Skip to comments.Redistricting suit holds voting rights future (Georgia)
Posted on 04/27/2003 10:32:31 PM PDT by LdSentinal
More will be at stake than just the political tilt of the state when Georgia goes before the U.S. Supreme Court on Tuesday.
The state's lawyers will argue a redistricting case that has caused the Republican governor to sue the Democratic attorney general.
But on a national scale, the outcome of the case could send a message that might help determine whether Congress renews the 1965 Voting Rights Act four years from now.
"That date is looming out there, and it does raise an interesting question to the Supreme Court whether to send a signal to Congress," said Tim Storey, a redistricting analyst with the National Council of State Legislatures.
"It's certainly within the realm of possibility for the Supreme Court to . . . gut the Voting Rights Act, [although] it's hard to imagine they would go that far," Storey said. "But the Supreme Court has vast power. The interpretation [of the Voting Rights Act] has expanded considerably over time. Redistricting had a much different set of rules in the '90s."
The case, Georgia v. Ashcroft, is the only significant redistricting case that the justices have taken from the 2000 census. Each decade since the Voting Rights Act was adopted, the justices in Washington have been called on to explain in greater detail the law that requires Georgia and 15 other states with histories of discrimination to get federal approval before they can change any election laws.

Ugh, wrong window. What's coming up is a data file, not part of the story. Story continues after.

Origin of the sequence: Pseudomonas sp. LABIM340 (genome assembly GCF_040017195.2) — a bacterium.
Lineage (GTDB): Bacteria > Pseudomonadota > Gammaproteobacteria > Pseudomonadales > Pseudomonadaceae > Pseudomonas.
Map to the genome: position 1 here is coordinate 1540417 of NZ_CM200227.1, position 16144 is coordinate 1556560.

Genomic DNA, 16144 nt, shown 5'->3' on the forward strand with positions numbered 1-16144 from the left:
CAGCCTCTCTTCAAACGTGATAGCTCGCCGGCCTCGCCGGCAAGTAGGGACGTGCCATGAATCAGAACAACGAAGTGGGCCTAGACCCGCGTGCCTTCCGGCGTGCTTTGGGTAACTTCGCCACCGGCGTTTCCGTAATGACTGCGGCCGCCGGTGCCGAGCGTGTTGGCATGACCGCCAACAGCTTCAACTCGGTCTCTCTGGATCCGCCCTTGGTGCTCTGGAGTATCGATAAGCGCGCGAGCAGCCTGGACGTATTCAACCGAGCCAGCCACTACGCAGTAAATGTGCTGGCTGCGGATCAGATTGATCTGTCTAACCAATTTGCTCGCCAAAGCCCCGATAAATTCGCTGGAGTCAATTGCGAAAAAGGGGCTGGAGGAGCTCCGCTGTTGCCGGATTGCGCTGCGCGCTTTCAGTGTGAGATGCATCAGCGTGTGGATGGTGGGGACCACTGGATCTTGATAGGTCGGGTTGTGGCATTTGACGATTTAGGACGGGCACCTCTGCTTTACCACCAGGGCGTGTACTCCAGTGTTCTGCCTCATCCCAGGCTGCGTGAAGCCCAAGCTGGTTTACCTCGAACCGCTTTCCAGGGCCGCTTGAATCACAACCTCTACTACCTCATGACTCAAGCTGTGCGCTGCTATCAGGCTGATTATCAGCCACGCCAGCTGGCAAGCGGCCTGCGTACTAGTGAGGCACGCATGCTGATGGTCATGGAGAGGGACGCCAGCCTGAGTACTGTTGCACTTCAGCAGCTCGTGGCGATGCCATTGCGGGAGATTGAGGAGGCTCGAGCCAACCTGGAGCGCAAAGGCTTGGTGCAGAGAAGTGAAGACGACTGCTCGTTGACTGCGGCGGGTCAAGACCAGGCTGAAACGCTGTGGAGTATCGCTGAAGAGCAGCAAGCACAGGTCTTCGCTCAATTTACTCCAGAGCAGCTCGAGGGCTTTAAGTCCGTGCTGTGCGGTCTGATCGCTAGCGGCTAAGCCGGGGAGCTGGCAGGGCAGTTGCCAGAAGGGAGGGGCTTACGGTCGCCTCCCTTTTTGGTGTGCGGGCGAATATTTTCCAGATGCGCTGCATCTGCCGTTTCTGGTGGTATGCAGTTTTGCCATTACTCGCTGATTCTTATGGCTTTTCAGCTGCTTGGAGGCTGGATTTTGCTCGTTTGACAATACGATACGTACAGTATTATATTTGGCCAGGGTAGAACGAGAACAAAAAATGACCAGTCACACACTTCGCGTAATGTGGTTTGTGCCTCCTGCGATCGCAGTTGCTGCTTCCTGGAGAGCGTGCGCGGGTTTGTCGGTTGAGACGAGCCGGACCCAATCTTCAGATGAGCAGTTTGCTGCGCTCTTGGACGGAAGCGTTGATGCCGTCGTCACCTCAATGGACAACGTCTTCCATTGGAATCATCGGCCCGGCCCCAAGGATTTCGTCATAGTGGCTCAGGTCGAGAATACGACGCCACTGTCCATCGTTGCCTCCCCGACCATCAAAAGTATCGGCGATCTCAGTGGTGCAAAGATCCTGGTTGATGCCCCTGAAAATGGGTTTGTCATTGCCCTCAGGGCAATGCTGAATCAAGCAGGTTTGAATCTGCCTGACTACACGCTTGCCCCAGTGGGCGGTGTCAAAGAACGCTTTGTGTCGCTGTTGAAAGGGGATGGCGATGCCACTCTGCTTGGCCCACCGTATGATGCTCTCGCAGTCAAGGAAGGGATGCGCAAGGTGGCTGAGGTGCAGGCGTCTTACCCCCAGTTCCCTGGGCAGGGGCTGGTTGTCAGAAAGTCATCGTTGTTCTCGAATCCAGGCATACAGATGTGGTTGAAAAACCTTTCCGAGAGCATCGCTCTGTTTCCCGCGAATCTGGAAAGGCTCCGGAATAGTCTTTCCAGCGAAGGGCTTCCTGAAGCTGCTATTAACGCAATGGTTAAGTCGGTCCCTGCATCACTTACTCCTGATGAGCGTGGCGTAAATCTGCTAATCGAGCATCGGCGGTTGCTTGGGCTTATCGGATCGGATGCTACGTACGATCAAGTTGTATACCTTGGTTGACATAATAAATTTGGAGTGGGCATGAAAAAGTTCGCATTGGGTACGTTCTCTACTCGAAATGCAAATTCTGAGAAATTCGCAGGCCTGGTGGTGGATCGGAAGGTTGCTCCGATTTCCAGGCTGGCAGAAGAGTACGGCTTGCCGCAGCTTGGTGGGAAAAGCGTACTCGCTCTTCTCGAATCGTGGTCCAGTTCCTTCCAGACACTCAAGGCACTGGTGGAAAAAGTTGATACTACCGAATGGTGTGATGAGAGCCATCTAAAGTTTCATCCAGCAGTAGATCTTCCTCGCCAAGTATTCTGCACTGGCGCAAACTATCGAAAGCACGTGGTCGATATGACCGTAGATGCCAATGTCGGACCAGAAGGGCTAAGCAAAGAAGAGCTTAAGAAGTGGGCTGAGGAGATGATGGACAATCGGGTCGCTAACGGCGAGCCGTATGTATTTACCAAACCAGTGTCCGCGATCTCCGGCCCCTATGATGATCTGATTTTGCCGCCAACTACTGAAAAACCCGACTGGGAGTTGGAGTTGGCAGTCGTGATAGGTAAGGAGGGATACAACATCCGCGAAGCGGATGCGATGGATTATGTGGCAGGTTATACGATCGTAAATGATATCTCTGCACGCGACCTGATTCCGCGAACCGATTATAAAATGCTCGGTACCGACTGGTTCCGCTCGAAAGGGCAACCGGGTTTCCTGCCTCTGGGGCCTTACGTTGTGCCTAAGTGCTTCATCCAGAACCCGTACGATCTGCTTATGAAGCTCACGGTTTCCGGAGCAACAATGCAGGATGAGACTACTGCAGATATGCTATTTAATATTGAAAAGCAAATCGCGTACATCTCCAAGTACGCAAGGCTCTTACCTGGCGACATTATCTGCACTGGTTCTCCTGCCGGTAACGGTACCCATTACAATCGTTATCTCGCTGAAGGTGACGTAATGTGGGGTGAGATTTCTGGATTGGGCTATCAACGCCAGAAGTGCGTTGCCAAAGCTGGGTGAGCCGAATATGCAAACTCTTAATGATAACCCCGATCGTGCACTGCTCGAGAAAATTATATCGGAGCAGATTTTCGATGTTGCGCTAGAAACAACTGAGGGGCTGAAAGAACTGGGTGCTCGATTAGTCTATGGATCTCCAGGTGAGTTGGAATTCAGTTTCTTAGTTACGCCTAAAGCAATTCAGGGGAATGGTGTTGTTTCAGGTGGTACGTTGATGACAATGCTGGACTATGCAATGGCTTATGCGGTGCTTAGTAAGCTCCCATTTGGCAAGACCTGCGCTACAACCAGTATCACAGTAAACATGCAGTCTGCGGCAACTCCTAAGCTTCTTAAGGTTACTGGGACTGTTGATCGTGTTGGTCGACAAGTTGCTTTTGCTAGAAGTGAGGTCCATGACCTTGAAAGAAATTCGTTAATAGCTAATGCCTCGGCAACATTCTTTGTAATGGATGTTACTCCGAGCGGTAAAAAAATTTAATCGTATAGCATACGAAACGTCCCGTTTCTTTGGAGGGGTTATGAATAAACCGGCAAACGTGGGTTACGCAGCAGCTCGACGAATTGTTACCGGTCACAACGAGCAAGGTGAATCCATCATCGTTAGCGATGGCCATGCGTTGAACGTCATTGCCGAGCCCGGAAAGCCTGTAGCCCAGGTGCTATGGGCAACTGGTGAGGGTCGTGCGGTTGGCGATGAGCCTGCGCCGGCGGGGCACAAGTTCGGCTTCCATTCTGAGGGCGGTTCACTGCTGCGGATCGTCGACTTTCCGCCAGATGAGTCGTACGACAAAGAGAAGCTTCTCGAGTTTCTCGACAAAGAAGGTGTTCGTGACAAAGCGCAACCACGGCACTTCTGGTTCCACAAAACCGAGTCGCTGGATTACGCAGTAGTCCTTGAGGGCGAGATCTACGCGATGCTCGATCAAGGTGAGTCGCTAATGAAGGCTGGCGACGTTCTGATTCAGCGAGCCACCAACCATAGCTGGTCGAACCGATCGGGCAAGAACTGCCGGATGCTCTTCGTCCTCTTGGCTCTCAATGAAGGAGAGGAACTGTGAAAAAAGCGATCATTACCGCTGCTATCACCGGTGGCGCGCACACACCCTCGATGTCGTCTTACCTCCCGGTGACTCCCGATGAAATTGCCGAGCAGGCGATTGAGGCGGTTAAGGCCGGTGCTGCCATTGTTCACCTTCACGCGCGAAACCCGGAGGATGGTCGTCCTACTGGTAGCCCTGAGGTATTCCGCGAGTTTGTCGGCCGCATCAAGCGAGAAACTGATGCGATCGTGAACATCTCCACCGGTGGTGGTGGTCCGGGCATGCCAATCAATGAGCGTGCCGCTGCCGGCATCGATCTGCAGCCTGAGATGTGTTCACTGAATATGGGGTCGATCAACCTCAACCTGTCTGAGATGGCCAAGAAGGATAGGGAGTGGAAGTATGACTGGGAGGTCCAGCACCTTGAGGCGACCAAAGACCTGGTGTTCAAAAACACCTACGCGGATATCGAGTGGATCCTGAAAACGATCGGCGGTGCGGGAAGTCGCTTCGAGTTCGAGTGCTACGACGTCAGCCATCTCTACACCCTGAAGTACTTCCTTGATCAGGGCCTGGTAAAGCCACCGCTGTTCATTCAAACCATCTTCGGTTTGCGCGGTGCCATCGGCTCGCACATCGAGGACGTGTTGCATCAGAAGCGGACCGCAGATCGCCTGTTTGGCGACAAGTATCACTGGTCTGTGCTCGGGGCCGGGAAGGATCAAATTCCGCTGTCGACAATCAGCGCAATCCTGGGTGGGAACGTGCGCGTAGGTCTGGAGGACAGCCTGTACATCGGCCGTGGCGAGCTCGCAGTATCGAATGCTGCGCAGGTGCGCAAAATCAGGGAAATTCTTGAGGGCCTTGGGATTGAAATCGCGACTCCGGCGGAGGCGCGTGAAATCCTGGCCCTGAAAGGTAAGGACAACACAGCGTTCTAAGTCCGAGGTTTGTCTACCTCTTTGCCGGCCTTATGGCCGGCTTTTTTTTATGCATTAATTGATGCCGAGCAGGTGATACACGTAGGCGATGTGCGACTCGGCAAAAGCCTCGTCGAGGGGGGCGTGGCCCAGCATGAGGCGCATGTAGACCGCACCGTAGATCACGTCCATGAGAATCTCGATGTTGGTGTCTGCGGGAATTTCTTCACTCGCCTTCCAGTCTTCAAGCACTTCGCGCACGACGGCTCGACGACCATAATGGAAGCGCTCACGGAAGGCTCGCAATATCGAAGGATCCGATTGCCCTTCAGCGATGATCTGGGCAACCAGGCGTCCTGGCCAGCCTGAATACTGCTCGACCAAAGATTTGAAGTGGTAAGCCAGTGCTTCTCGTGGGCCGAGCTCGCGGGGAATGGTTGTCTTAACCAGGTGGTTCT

While the voting strength of minorities -- in Georgia, African-Americans -- is the primary concern, the real issue is political power. Spreading black voters through a number of districts can help Democrats. Lumping them into a few districts, surrounded by areas dominated by white voters, helps Republicans.
"Politics and redistricting are inseparable," Storey said. "You cannot ignore the political undercurrents of redistricting, and you should always consider the political background of the players, whether it's litigants or parties coming to the table. Everybody has political interests at stake."
The justices will address two questions: How far can the state reduce the percentages of minority voters in any district? And may such outside interests as political parties have a say in states' efforts to get federal approval of changes to political lines?
The Georgia case is based on a state Senate map that Democrats drew during a special session in 2001.
To get approval of changes to voting laws, states either ask the Department of Justice for approval or go to the U.S. District Court in Washington.
For the 2001 redistricting, Georgia, for the first time, went straight to court for "pre-clearance" of its legislative and congressional maps -- with the Justice Department on the other side.
The three-judge panel approved the state's congressional and House maps. But it rejected the Senate plan because the General Assembly had reduced too much the minority voting strength in three districts -- Savannah, Macon and Albany.
Last year, with elections looming, the General Assembly drew another Senate map. It won approval -- and also won the state Senate for the Republicans, once four Democrats switched parties after the Nov. 5 election.
But if the state of Georgia and Democratic Attorney General Thurbert Baker were to win this appeal, the initial map that favored the Democrats would take effect.
"I just don't think there is any evidence the Republican Justice Department will look out for the interests of African-Americans," said Sen. Robert Brown, a black legislator whose district was one of the three at issue.
Even so, a coalition of civil rights leaders has filed a brief in the case that sides with the Justice Department.
"The state is making arguments that are very dangerous," said Laughlin McDonald, who is with the American Civil Liberty Union's national Voting Rights Project.